Export Drive

With the fundamental structure of the economy basically unchanged and weakening terms of trade (lowering commodity prices, cocoa, gold and oil) there is a worry of a further weakening of the local currency in the medium term as the national debt mounts. Clearly, borrowing from the international markets to support a weakening currency without the corresponding increasing dollar revenues is not sustainable. This is the reason why every effort should be made to increase exports. The Association is therefore worried about the numerous declines of EDAIF credit applications by its members in the export sector. As a statutory fund, contributed by importers mainly from the Private Sector, AGI is calling for an assessment of the EDAIF fund to enable us have full appreciation of the fund’s support to industry and the export sector.

Multiplicity of taxes

Taxes ranked third among the major challenges businesses experienced in the Quarter 2 business barometer report. At a time that businesses are reeling under the harsh economic conditions, a 17.5% special tax has been imposed on petroleum products. The situation is worsened by the fact that most businesses are compelled to operate on generators with already high fuel costs even before the introduction of the special tax. Contrary to Private Sector’s anticipation of the withdrawal of the special levy of 2% on imports including raw materials, the last budget statement saw the extension of this levy to 2017, adding up to the cost of doing business in the country. In order to boost production, therefore, duties on imported raw materials for manufacturing should be zero rated, instead of the current 5% to 10% that applies to raw materials.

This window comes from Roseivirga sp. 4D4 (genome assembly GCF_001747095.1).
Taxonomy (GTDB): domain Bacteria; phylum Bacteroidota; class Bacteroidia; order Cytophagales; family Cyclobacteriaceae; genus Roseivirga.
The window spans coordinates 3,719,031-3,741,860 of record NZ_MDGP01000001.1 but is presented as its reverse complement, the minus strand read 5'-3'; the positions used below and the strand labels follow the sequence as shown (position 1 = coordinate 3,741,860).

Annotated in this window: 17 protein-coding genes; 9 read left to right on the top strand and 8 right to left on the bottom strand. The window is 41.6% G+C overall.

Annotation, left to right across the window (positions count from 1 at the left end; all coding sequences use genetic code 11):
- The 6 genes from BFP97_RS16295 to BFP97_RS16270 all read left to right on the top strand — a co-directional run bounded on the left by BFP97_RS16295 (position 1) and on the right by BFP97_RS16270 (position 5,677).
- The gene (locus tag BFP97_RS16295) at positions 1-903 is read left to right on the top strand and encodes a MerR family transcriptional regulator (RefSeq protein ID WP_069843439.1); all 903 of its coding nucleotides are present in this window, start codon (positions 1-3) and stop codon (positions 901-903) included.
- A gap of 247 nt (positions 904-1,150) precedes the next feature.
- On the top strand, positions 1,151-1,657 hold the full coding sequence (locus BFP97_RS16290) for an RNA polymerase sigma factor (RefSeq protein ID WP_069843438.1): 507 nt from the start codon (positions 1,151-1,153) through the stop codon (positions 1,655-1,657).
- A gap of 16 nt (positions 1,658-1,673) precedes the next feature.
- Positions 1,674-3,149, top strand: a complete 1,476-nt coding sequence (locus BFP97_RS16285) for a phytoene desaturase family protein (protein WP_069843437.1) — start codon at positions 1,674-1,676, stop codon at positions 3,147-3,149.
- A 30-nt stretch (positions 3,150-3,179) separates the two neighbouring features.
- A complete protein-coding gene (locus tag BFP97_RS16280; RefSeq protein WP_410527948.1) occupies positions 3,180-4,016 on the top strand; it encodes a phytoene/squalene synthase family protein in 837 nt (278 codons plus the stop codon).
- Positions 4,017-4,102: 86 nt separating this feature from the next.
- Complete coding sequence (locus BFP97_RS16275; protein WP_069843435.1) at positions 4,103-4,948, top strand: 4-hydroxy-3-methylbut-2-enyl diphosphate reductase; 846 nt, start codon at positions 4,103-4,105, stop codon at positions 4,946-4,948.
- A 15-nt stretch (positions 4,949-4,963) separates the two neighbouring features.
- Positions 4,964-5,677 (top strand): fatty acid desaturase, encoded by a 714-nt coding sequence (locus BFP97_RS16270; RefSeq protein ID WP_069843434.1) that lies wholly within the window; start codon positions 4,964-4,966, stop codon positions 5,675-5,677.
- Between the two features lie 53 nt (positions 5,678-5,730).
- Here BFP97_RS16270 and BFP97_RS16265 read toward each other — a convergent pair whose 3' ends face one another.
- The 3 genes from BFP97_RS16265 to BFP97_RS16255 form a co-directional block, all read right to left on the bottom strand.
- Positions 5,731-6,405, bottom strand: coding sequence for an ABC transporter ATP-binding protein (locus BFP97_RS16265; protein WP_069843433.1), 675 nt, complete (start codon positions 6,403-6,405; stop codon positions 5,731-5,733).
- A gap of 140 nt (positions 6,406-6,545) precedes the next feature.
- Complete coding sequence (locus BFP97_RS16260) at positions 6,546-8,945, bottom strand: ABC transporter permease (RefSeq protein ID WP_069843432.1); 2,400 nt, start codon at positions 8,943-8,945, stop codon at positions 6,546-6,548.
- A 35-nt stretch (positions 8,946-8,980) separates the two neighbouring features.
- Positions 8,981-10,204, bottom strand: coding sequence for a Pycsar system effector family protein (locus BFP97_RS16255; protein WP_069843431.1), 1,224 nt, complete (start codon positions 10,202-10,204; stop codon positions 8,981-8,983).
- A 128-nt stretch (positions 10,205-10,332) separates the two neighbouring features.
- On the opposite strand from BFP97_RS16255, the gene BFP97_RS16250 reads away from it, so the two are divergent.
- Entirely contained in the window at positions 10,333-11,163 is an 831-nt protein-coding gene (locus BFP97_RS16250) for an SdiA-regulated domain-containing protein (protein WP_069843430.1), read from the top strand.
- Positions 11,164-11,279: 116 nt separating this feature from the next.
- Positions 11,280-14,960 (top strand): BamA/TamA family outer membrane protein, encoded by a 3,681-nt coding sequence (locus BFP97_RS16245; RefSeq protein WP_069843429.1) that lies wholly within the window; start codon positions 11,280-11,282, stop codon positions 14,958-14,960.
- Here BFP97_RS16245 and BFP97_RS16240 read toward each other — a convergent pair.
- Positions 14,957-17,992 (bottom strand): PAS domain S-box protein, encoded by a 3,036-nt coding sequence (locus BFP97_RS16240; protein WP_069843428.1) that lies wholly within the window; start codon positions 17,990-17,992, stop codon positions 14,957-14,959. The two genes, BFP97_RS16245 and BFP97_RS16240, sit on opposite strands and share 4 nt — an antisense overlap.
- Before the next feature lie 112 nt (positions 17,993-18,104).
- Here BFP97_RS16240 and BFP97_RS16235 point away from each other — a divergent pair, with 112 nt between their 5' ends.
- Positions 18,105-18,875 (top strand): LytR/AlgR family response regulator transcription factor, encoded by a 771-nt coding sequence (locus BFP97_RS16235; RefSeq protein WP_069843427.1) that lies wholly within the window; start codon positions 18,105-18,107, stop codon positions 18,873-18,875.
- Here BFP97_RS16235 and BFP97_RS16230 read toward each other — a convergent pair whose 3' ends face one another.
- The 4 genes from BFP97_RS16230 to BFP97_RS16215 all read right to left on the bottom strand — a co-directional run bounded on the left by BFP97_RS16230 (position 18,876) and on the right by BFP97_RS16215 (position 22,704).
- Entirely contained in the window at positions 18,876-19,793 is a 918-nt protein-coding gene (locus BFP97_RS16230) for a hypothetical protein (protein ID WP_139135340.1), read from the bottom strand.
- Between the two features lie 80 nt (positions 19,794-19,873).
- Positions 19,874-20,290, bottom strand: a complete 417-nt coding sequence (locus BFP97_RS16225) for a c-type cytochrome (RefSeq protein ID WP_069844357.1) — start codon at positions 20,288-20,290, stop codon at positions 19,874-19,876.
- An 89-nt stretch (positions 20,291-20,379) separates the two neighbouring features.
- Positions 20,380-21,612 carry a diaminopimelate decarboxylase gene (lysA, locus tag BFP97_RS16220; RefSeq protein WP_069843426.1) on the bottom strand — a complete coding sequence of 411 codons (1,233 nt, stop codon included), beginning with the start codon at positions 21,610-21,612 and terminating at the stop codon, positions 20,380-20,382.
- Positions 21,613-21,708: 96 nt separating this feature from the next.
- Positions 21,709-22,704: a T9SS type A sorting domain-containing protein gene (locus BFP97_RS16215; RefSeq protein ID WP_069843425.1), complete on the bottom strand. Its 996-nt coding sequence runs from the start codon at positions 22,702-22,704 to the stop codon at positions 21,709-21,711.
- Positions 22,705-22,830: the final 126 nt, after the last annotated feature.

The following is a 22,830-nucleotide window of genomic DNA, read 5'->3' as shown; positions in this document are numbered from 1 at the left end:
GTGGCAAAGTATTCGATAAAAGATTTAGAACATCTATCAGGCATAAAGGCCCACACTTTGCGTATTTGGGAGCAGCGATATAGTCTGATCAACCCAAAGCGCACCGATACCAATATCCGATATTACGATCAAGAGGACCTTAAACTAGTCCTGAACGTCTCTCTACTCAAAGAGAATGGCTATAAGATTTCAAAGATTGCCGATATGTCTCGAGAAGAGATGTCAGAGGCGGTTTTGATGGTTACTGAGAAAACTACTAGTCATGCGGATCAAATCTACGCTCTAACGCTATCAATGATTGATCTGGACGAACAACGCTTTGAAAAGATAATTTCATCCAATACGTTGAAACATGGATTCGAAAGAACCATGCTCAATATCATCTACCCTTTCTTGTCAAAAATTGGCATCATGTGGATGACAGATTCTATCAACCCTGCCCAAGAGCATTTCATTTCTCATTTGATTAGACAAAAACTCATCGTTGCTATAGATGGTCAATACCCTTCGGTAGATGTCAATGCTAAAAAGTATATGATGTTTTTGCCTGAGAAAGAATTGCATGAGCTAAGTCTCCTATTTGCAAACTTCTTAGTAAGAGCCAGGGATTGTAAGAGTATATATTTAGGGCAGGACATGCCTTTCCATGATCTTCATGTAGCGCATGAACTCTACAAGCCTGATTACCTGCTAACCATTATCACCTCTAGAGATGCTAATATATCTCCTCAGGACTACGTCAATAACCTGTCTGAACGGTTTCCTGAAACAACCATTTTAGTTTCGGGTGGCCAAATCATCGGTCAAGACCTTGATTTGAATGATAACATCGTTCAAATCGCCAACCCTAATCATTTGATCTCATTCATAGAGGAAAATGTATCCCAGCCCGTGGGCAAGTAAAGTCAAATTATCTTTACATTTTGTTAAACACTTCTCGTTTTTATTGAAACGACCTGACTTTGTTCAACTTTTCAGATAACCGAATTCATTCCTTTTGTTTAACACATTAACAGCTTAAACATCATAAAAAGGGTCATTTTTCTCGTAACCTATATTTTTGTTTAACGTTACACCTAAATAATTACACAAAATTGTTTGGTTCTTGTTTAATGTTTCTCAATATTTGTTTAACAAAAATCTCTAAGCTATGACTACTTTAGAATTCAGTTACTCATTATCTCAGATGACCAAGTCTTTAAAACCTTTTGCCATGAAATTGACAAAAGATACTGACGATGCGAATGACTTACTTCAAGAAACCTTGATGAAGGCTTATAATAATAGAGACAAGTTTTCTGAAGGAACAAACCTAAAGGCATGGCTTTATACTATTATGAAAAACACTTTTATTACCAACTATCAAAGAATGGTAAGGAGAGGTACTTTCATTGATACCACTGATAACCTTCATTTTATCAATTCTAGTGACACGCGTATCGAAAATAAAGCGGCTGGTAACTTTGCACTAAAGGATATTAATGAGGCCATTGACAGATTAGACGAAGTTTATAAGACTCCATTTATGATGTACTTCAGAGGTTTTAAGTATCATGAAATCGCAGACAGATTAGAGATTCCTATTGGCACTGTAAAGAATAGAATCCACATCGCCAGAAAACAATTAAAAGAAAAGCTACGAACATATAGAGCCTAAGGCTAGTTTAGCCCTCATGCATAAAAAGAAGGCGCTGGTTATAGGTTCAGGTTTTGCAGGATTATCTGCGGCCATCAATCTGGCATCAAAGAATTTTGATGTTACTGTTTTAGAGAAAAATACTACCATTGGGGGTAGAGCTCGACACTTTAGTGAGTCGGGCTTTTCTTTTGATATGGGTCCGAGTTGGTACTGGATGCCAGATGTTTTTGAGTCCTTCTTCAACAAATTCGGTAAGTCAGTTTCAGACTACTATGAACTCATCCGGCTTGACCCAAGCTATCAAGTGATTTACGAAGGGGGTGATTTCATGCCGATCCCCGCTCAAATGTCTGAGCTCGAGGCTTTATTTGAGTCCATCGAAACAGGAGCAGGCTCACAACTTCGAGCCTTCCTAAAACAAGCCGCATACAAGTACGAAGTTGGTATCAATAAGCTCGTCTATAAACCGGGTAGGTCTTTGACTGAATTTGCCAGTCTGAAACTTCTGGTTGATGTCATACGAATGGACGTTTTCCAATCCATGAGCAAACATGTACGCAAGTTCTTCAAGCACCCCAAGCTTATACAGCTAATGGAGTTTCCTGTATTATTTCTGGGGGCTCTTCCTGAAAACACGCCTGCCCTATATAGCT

Power supply

The weakening currency has also had serious impact on our power situation even at a time when oil prices have dropped. Businesses are facing increased costs in fuel usage to run their operations despite a significant drop in oil prices, further making Ghanaian Industries uncompetitive and cost inefficient. On average, industries are paying six times the cost of grid electricity to run on generators and this is not sustainable. Power supply outlook for the rest of the year looks bleak; with further drop in water level of the Akosombo dam (237.46ft as of August 3, 2015) coupled with the difficulty in sustaining LCO stocks. Any power supply plan for the months ahead should take into consideration the diminishing hydro mix in generation in order to mitigate the prolonged crisis. AGI reiterates its disapproval of electricity tariff structure where industry continues to subsidize residential power users. Efficient operations of the utility companies and effective collection of bills will save industry from rampant utility hikes.

Finally, AGI is urging Government to quickly cut its expenditure and excessive borrowing to save the economy from further deterioration and restore business confidence.

Source: Ghana | Myjoyonline.com